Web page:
I appreciate the work the Reserve Bank of New Zealand does in running stress test scenarios on the banks in this country, however does it genuinely think it is on the same planet as the rest of us?
A week after the latest set of market results, published by the Real Estate Institute of New Zealand, that showed a property market surging ahead with little impact from Covid-19, the RBNZ states that in the case of certain levels of unemployment, the property market value could drop 30-50 per cent.
On reading this I said to myself, "in which world are these guys even assessing that equation?"
From March 25, the day New Zealand went into a full Level 4 lockdown, most economists and commentators were spending their public time stating how our market value would fall 10, 15 and even 20 per cent within months.
Well we are now six months on from those predictions and what do we actually see?
A market that in August produced record median house prices in eight out of 16 regions; net migration inflow of 76,000 people since last year; available inventory (quantity of properties on the market) has fallen for the 14th month in a row, stretching supply; real estate agents stating auction rooms full of first-home buyers and investors, pushing demand; and banks stretched to process mortgage applications.
The same group of experts that doomed our property to misery, have slowly backed away into their bubbles, claiming nobody could have foreseen the impact of low interest rates, loosening of LVR restrictions and returning Kiwi's at the border. Really? They sounded fairly confident of their predictions at the time didn't they?
But just when I thought Armageddon was over, the boss of banks - RBNZ, comes out and says the value of our homes could halve.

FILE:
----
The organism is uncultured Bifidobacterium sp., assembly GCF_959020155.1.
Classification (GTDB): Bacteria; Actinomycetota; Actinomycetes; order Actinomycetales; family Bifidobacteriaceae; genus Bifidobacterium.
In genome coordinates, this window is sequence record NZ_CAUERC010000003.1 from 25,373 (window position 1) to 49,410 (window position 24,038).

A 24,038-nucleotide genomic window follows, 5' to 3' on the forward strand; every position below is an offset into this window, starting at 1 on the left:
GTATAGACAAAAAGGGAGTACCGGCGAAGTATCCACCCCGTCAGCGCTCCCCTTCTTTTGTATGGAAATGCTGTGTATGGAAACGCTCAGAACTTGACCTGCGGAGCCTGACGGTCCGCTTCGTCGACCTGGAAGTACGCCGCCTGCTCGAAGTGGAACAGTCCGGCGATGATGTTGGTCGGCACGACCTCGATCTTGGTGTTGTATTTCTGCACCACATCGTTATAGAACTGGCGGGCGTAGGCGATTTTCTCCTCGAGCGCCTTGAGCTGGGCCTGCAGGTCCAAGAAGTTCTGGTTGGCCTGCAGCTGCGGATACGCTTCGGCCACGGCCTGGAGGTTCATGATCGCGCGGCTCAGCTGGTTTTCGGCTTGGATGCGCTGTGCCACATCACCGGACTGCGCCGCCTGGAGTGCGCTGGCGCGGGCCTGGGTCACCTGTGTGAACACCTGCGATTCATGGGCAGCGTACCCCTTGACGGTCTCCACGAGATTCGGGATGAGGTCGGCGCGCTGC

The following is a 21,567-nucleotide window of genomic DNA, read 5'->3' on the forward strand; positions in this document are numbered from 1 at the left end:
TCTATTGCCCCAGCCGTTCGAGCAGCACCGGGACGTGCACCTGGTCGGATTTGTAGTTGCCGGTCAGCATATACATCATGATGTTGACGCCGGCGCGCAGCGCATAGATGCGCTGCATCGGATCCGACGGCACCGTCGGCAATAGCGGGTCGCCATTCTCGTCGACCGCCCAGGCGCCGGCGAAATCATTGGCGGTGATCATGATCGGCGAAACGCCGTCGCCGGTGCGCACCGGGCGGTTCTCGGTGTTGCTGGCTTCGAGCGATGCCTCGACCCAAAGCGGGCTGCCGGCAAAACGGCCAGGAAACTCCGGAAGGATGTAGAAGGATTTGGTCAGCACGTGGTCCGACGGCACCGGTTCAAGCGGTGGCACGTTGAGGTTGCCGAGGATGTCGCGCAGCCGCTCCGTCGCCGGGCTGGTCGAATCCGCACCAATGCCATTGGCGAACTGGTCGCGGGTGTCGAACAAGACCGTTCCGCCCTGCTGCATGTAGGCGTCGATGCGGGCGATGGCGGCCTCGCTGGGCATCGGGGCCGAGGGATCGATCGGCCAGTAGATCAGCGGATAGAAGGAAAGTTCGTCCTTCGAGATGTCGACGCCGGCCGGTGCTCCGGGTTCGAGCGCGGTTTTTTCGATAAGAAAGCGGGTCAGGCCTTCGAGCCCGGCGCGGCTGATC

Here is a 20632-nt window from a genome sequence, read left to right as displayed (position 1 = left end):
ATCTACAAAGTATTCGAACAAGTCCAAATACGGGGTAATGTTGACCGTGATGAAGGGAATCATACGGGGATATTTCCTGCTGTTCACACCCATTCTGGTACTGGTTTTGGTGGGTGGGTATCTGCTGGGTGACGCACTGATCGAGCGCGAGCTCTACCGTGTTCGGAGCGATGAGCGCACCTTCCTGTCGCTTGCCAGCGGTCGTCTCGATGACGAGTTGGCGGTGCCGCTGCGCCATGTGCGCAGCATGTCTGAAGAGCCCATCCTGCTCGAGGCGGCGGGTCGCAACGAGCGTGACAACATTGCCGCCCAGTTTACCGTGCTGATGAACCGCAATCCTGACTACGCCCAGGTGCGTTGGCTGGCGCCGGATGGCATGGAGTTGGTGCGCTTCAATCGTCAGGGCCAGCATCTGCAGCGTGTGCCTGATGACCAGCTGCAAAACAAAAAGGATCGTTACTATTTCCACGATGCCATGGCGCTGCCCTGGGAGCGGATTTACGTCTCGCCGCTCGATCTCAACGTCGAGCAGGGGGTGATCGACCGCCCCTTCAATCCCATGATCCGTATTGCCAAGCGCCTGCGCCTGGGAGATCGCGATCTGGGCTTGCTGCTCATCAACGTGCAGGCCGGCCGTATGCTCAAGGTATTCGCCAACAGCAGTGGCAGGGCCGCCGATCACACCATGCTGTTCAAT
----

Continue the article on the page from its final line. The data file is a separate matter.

My question to you, Mr and Mrs New Zealander, is: if you paid $800,000 for your home yesterday with a mortgage of $640,000 (80 per cent) and I offered you $400,000 simply because you had lost your job, would you take it?
I'm going to go out on a limb and say that you would try several other methods first such as requesting an interest-only period from the bank, which you would almost certainly be provided; request a mortgage holiday; cut down home expenditure; request family support or government assistance such as a job-seekers' benefit; or find a flatmate or three.
The bank doesn't want to repossess your home, it doesn't make financial or commercial sense in any world for them. There is a common misconception that if you default on your mortgage payment, even just for one week, then in comes the bank manager with an eviction sticker. However, the banks have a responsibility laid out in the "Code of Banking Practice" to support their customers and treat them responsibly. Putting a home on a mortgagee sale for half the purchase price value and two thirds of the lending amount is not responsible.
The government, no matter which party, also dreads the market collapsing or values decreasing by considerable amounts, simply for the fact that it could create a nightmare scenario of indebted citizens with zero or negative equity in their homes leading to a failure of banking systems. If investors flee from the market, the risk posed is an increased shortage of housing for New Zealanders who have to rent and don't own their own home. Rents go up, homelessness and welfare stress increases. The government needs private Mum and Dad investors. Sure they would probably like to see a more controlled annual value rise of 3-5 per cent, but certainly not -5, -10 or -20 per cent, let alone a halving.
What controls the market value is not economists or organisations stating values will drop 50 per cent, it is owners selling their homes for half what they are valued at. It is owners signing a dotted line allowing their home to be sold for a certain value. So if Kiwis don't flick their properties on for these massive declines, then the market simply won't change.
The impact that these statements have, from the likes of the RBNZ, on everyday Kiwis who have taken the leap into home ownership can be devastating.
In a time where we need New Zealanders to invest in their own country by spending money, building or renovating their homes and therefore pushing money through the economic system, comments of worst-case scenarios can create fear and pull us all back into our "bubbles".
The time for bubbles is over.
• Toby Pascoe is a property owner and investor. This column was first published on his not-for-profit blog .